Camber vs Rocker

Camber and rocker technology is an essential part of today’s skis & snowboards. These shapes can be combined in an infinite number of ways in order to give you the best ride possible under any snow conditions. In order to better understand this technology, we have put together a quick vocabulary lesson:


Camber

Snowboard Camber Camber is an upward curve in the middle of a ski or board with the contact points (i.e. where the board/ski touches the snow) close to the ends.

Pros:

  • Flexibility for easier carving.
  • Excellent power on groomed terrain and harder snow.

Con:

  • Hard to control in powder, and you will often find yourself “muscling” your way through the deep stashes.

Rocker

ski snowboard rocker

Rocker (also called reverse-camber) is the downward curve that can be found anywhere along the length of a ski or snowboard.

Pros:

  • Provides float in the soft snow and powder.
  • Loose and free nose and tail, giving you a more playful and fun ride in powder.
  • Easier turn initiation.
  • Effortless ride above hard-packed, or groomed, snow.

Cons:

  • Holding an edge on groomed terrain and harder snow is more difficult.
  • Riding the ski or board flat can feel unstable at times.

By combining these two technologies in a variety of ways, skis and snowboards can be used in a wide range of snow conditions. As an example, a ski with a rockered tip and cambered middle will hold on hardpack but float in the powder. Find out which combination of camber and rocker you like best by demoing some great gear with us.

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15 Comments

  1. I have Volki Mantra’s that have the combination rocker tip and camber. Maybe 3 or 4 years old. Like it a lot. Anything recent like this? I prefer Volkls.

    Thank you,

    Rich.

    • Jeremy Guilbeau

      Rossi soul 7! I’ve been on them for the last year and I absolutely love them! They can carve with the best of them but float effortlessly in the pow! It’s a true one ski quiver!

    • Lisa Sharkey

      Volkl still makes the mantra, and has improved it over the years! There are a lot of other comparable skis like the Blizzard Bonafide and K2 Shreditor our experts love.

    • The Volkl Kendo has a slightly rockered tip and tail and moderate camber with a 90mm waist. It is wonderful in soft and broken snow and still carves very well on groomed and hardpacked snow. It’s a “one” ski in the quiver for all conditions type of ski. The Mantra is a great ski for powder and crud and it carves well on hardpacked and groomed but the Kendo turns quicker and carves better with the narrower waist than the Mantra…….in my experience with both skis. The earlier Kendos had similar shape to the Mantras, but that changed to the current shape two years ago

    • Try the new Mantra with the full ELP rocker profile. It still carves like a fat race ski when tipped on edge but is a lot more playful and surfy in soft snow than the old version. Best of both worlds.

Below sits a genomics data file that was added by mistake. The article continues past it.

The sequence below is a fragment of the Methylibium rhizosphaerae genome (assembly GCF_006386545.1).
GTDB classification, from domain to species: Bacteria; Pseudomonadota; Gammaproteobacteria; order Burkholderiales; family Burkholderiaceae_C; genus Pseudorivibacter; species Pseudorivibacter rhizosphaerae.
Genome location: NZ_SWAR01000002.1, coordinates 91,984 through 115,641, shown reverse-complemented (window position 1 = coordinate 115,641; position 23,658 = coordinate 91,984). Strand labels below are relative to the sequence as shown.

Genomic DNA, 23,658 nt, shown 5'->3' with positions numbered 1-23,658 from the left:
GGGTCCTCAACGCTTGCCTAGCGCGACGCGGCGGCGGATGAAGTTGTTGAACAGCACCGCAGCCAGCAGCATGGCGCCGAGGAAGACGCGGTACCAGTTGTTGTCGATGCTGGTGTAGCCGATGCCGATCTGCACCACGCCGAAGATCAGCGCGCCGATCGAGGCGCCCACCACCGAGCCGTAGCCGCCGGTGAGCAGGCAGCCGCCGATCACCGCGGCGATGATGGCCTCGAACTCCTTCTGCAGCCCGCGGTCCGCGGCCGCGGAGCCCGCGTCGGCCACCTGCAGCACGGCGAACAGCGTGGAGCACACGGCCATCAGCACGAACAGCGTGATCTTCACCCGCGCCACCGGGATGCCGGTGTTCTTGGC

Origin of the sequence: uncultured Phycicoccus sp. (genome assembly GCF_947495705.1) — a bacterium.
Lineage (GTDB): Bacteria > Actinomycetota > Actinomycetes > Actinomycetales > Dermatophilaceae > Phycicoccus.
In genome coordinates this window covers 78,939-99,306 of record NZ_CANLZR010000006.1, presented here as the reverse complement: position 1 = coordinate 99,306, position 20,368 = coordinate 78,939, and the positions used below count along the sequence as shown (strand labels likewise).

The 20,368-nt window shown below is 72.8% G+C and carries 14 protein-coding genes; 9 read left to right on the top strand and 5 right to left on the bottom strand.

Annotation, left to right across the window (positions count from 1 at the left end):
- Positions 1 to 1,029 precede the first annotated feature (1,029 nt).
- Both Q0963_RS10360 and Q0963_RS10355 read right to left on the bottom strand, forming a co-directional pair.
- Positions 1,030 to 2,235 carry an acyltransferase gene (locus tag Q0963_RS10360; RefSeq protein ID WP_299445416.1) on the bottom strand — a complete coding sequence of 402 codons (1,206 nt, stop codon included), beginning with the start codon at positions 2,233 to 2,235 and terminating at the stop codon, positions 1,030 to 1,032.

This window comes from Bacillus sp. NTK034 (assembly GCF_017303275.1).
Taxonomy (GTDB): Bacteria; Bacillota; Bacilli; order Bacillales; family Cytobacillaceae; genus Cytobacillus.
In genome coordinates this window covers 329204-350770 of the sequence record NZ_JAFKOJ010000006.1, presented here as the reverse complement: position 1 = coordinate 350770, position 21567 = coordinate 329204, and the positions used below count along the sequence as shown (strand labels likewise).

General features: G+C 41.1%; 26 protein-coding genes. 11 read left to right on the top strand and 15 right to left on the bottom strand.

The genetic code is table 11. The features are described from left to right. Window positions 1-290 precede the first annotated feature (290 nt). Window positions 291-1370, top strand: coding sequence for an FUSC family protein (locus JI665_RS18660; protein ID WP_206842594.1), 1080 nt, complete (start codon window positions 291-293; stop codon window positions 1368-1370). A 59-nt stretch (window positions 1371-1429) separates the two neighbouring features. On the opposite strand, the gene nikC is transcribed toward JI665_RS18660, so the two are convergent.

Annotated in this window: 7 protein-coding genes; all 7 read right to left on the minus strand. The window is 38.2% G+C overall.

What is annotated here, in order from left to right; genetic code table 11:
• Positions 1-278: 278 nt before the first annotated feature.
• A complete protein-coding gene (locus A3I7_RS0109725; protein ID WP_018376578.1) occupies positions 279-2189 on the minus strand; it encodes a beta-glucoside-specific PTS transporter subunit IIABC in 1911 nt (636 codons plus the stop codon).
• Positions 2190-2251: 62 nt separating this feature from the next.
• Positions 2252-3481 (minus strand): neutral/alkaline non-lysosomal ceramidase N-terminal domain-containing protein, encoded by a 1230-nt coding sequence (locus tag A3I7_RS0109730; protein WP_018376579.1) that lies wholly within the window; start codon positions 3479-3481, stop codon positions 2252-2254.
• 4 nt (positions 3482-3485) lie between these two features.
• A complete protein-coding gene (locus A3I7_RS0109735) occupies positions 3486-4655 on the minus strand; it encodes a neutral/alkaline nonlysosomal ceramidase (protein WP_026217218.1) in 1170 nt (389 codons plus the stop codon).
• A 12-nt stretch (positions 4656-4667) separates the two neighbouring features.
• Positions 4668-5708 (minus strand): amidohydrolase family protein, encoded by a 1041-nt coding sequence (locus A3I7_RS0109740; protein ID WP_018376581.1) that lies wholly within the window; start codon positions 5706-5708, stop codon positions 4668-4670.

2. Rocker Camber Rocker. Just like my Nordica Unleashed Hells However this ski is too wide for the front side groomed ,,,, too much work edge to edge. Need the exact profile in a narrower ski to still make an 18 Meter turn at 180-185 cm.

    • Nordica Enforcer 100 – voted best ski all mountain.
      Just got them and they rip a 2″ carve rail in groomers but tear through chop and float in fresh!

  3. For me cambered skis work fine in power. For me rocker skis are scary on hard pack.

  4. (somewhat similar to Mantra) – I ski the Bonafide at a 187 for 6’2″ 170. Great ride. I could have gotten a little shorter pair and been fine. It has camber and both tip & tail rocker. Good for Tahoe Front Side where conditions change every three turns and pow is seldom more than boot deep (lol some exceptions this year). Not great on a race course but that was 30 years ago 😉

  5. Recently bought Fischer Ranger 90 Ti in 172cm. Widest ski I have ever skied in over 50 years of skiing ( age 71) and find the new carbon and titanium materials to be very light weight ( good for old guys ) and pretty good on the Tahoe frontside runs, with nice feeling in light powder and moguls. The front rocker design takes some getting used to, but works fine to initiate turns. Good all round design and all conditions ski. Skis best when feet are a bit apart in the turn, due to width and cut. I think a rocker/camber/rocker design might be best for all mountain skiing.
    Doug M.

  6. I never appreciated skiing pow until I got rockered skis. Many faceplants as my skis would nosedive into the fresh stuff. I’ve skied on Solomon Quest 98s for 2 seasons now which are rocker camber rocker with honeycomb tips. I am now in love with powder skiing and feel like I’m floating on a cloud. However, Q98s do not hold their edge on hardpack and the tips slap and bounce on groomers. So, I just don’t ski unless it has snowed recently.

  7. Still ski my old Volkl SuperSport 5*, which are great carvers, but thinking of updating them. What’s the equivalent Volkl model these days?

  8. Elliot Paulsen

    Just switched to a Rossi Super 7, thats one bad ass ski, Instantly found the trees and poweder much easier and my confidence went through the roof. The Rocker in these skis truly removes the feeling of muscling the ski in powder

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